debugMacros man page

debugMacros — Debugging macros

Macros

#define QL_TRACE_ENABLE
enable tracing
#define QL_TRACE_DISABLE
disable tracing
#define QL_TRACE_ON(out)
set tracing stream
#define QL_TRACE(message)
output tracing information
#define QL_TRACE_ENTER_FUNCTION
output tracing information
#define QL_TRACE_EXIT_FUNCTION
output tracing information
#define QL_TRACE_LOCATION
output tracing information
#define QL_TRACE_VARIABLE(variable)
output tracing information

Detailed Description

For debugging purposes, macros can be used to output information about the code being executed.

Macro Definition Documentation

#define QL_TRACE_ENABLE

enable tracing The statement

QL_TRACE_ENABLE;

can be used to enable tracing. Such statement might be ignored; refer to QL_TRACE for details.

Examples: tracing_example.cpp.

#define QL_TRACE_DISABLE

disable tracing The statement

QL_TRACE_DISABLE;

can be used to disable tracing. Such statement might be ignored; refer to QL_TRACE for details.

#define QL_TRACE_ON(out)

set tracing stream The statement

QL_TRACE_ON(stream);

can be used to set the stream where tracing messages are output. Such statement might be ignored; refer to QL_TRACE for details.

#define QL_TRACE(message)

output tracing information The statement

QL_TRACE(message);

can be used to output a trace of the code being executed. If tracing was disabled during configuration, such statements are removed by the preprocessor for maximum performance; if it was enabled, whether and where the message is output depends on the current settings.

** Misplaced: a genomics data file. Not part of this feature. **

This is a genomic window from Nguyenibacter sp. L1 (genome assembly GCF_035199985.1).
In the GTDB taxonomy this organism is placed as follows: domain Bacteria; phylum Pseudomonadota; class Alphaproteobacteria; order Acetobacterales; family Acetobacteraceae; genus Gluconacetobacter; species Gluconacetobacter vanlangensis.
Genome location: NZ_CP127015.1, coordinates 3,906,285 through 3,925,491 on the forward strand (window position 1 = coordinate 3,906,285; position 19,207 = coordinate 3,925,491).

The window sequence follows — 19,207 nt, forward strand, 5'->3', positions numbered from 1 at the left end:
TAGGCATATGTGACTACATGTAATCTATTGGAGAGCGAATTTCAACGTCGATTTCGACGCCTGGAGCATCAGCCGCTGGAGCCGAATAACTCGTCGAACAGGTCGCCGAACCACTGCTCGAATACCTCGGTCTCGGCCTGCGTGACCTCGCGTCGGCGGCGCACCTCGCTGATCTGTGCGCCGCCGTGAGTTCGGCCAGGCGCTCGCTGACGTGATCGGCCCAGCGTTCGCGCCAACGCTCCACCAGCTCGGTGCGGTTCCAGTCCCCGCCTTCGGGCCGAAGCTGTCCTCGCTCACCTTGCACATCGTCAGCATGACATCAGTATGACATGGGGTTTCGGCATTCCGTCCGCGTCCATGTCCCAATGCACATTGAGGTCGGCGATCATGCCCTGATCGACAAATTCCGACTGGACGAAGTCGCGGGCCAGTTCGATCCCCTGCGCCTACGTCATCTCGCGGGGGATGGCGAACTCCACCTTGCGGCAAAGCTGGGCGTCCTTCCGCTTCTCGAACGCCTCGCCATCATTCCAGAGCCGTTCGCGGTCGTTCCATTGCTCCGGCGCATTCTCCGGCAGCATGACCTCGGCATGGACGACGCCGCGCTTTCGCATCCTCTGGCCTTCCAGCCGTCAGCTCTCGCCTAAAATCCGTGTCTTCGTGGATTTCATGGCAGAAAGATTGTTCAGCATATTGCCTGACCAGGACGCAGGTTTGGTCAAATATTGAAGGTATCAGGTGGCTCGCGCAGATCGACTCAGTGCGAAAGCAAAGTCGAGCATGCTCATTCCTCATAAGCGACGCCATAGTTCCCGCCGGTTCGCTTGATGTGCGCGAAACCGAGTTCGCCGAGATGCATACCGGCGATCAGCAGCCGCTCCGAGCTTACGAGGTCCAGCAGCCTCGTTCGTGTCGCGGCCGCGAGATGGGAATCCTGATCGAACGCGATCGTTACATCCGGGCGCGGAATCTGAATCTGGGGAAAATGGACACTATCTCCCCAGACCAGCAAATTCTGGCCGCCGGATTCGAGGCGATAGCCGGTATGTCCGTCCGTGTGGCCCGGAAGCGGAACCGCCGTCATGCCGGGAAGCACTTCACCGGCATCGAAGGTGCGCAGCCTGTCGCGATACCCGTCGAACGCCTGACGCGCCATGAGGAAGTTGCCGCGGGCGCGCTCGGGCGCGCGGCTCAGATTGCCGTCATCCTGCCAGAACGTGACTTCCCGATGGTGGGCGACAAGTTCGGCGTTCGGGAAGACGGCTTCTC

Examples: tracing_example.cpp.

#define QL_TRACE_ENTER_FUNCTION

output tracing information The statement

QL_TRACE_ENTER_FUNCTION;

can be used at the beginning of a function to trace the fact that the program execution is entering such function. It should be paired with a corresponding QL_TRACE_EXIT_FUNCTION macro. Such statement might be ignored; refer to QL_TRACE for details. Also, function information might not be available depending on the compiler.

Examples: tracing_example.cpp.

#define QL_TRACE_EXIT_FUNCTION

output tracing information The statement

QL_TRACE_EXIT_FUNCTION;

can be used before returning from a function to trace the fact that the program execution is exiting such function. It should be paired with a corresponding QL_TRACE_ENTER_FUNCTION macro. Such statement might be ignored; refer to QL_TRACE for details. Also, function information might not be available depending on the compiler.

Examples: tracing_example.cpp.

#define QL_TRACE_LOCATION

output tracing information The statement

QL_TRACE_LOCATION;

can be used to trace the current file and line. Such statement might be ignored; refer to QL_TRACE for details.

Examples: tracing_example.cpp.

#define QL_TRACE_VARIABLE(variable)

output tracing information The statement

QL_TRACE_VARIABLE(variable);

can be used to trace the current value of a variable. Such statement might be ignored; refer to QL_TRACE for details. Also, the variable type must allow sending it to an output stream.

Examples: tracing_example.cpp.

Author

Generated automatically by Doxygen for QuantLib from the source code.

Referenced By

QL_TRACE(3), QL_TRACE_DISABLE(3), QL_TRACE_ENABLE(3), QL_TRACE_ENTER_FUNCTION(3), QL_TRACE_EXIT_FUNCTION(3), QL_TRACE_LOCATION(3), QL_TRACE_ON(3) and QL_TRACE_VARIABLE(3) are aliases of debugMacros(3).

Fri Sep 23 2016 Version 1.8.1 QuantLib